An experiment in fossil preparation by Richard Forrest

By January 3, 2019Uncategorized

For those of you who know Stamford and District Geological Society member Richard Forrest and his canny habit of not to be beaten by the fossil in front of him when it comes to prepping.

Well here is another example of one his tried and tested techniques on the sea urchin a Clypeus ploti. 

Field Secretary Kenny Nye has been very busy over the past couple of months fine tuning the society’s field trip calendar for 2019. With some potential dates pencilled in for Ketton Quarry so perhaps we all can try Richards technique quoted below 😊  

“If like me you collect fossils, you may have been struck by the way in which natural weathering can ‘prepare’ fossils rather better than standard preparation methods. This intrigues me, and has made me wonder if this can be replicated in some way. My best guess is that the natural process is a combination of freeze/thaw cycles and mildly acid washes from rain. So this is my kitchen sink (rather literally!) experiment. I’ve used two echinoids of the genus Clypeus collected from the Blisworth Sandstone from Ketton as test subjects. These fossils are relatively common, and no great loss if the experiment destroys them. Both were partly covered by hard matrix when found. I first soaked the specimen in water made slightly acidic by a slug of vinegar. After leaving it for a couple of hours, I drained away the water and put it in the freezer at a temperature of approximately -20˚C. After a few hours, out of the freezer. To start with I then poured warm water over specimen. After the first few cycles I used boiling water. The initial effect of this was to spall small fragments of matrix off the surface.”

Fig 1: Above is specimen 1 after 4 cycles – dorsal view. Some matrix has come off, but there is a long way to go! At this stage I was scrubbing the echinoid with a toothbrush after it had cooled.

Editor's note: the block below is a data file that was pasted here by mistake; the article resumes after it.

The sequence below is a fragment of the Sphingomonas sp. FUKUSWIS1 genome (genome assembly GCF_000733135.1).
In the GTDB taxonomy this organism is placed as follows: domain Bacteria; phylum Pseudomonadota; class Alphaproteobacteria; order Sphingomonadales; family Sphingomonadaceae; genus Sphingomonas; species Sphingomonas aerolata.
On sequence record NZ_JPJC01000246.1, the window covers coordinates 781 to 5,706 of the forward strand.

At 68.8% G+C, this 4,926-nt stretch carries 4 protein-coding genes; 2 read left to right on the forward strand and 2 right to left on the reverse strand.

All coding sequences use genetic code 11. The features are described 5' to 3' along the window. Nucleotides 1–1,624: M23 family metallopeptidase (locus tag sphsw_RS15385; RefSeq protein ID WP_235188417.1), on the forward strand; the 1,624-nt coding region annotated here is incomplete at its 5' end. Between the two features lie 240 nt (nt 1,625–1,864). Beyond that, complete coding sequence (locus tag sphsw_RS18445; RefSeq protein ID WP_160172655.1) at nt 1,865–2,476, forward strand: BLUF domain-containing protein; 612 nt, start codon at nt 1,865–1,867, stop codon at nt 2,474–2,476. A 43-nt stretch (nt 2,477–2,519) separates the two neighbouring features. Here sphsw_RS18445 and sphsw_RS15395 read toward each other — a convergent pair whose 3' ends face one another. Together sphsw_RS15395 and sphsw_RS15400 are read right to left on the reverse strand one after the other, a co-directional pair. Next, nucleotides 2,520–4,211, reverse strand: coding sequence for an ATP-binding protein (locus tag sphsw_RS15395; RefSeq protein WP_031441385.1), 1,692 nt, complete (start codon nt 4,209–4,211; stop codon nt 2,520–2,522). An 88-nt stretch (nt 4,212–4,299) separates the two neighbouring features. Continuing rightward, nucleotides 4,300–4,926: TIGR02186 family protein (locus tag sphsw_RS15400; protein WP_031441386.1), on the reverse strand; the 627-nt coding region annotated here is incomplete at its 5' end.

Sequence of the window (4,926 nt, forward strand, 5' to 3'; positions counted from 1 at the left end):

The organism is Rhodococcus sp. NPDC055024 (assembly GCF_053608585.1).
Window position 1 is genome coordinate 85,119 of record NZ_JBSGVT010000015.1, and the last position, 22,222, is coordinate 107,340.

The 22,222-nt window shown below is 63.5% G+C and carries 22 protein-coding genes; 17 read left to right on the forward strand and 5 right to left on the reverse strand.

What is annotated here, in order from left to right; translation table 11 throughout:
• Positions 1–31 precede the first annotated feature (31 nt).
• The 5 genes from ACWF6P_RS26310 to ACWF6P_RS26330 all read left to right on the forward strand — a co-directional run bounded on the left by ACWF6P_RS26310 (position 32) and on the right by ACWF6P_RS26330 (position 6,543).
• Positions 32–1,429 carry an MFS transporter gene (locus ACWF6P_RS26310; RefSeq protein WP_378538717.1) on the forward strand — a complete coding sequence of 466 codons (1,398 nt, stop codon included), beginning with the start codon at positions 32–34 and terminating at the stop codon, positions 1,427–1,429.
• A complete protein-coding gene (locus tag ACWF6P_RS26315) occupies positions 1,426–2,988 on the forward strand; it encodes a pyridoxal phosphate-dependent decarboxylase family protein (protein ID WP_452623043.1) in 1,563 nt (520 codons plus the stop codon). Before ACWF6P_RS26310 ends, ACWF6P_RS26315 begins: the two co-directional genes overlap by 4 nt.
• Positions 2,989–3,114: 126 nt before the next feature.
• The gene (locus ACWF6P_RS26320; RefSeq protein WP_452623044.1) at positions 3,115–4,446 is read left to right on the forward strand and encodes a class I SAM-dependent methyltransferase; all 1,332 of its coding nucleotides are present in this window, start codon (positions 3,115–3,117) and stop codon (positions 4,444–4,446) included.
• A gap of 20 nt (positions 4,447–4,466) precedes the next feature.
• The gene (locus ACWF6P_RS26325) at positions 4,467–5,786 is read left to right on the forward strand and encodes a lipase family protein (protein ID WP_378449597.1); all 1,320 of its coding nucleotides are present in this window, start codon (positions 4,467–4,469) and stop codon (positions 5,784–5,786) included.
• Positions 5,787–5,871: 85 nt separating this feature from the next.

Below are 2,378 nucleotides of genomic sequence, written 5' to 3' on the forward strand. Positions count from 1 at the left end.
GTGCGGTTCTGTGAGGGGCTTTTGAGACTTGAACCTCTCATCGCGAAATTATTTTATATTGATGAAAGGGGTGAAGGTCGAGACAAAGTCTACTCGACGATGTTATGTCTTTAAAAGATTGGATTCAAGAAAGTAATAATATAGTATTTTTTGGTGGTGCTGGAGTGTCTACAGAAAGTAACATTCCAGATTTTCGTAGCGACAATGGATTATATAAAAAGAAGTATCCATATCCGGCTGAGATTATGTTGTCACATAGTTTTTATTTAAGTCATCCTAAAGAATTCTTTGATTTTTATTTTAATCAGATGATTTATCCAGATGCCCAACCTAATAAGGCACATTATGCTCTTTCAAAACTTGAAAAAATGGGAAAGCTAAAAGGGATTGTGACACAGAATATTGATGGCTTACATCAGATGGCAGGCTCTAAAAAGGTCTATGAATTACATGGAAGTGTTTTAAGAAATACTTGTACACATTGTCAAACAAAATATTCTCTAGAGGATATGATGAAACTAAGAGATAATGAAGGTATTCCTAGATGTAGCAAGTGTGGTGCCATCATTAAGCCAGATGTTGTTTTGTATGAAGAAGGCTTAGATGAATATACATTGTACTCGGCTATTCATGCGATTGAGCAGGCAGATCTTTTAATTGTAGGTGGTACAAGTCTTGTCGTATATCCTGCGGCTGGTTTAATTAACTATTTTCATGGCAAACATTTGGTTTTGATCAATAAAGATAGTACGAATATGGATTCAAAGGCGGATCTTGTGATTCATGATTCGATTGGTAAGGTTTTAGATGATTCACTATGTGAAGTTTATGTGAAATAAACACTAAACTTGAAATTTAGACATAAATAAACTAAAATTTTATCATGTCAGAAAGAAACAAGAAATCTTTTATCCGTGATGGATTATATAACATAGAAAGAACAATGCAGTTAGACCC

Fig 2: Above is specimen 1 after 4 cycles – ventral view.

Fig 3: Above is specimen 1 after 10 cycles – dorsal view. More of the matrix has come off, but it’s a slow process. I started to use some mechanical assistance at this point, pinging off matrix using a penknife.

Fig 4: Specimen 1 after 14 cycles – dorsal view. Most of the matrix has come off, either by spalling off as the boiling water hits, or by pinging off.
Fig 5: Above is specimen 1 after 18 cycles – dorsal view. The last few cycles made little difference, so this is about as far as the process can go.

Fig 6: Above is specimen 1 after 18 cycles – ventral view.

“The process seemed to work pretty well. I started a second echinoid when part-way through the process making use of what I had learned at the time. The freeze/thaw cycles spall off small fragments of matrix as a the hot water hits the specimen and expose fine surface detail which other methods may not reveal. Larger, hard chunks of matrix are softened and can be scraped off more easily. This is a very limited experiment as only one type of fossil from one Formation was used. Many fossils are affected by water, and obviously cannot be prepared in this way. Fragile specimens may disintegrate under the thermal stresses created. But then, as every experienced preparator knows, each fossil is different, and needs different preparation methods. Specimen 1 has been given to my grandson Otis who was born on the day I found it – you need to start them young! The following images are of the second specimen and show the fine surface detail the process has revealed.”

Fig 7: Above is specimen 2 fully prepared – dorsal view. Some fragments of matrix are still there on the surface, but it is better to stop subjecting the specimen to thermal stress rather than tryng to attain perfection.

Fig 8: Above is specimen 2 detail.

Fig 9: Above is specimen 2 detail.

Fig 10: Above is specimen 2 detail.

“Photographs taken on Olympus TG-4 using integral focus stacking and LED light guide.”

So these are the ‘pound stones’ William Smith was finding in the story of the first geological map – The Map That Changed the World’. It’s a nice little historical footnote for these great specimens.

Thank you Richard for sharing. 

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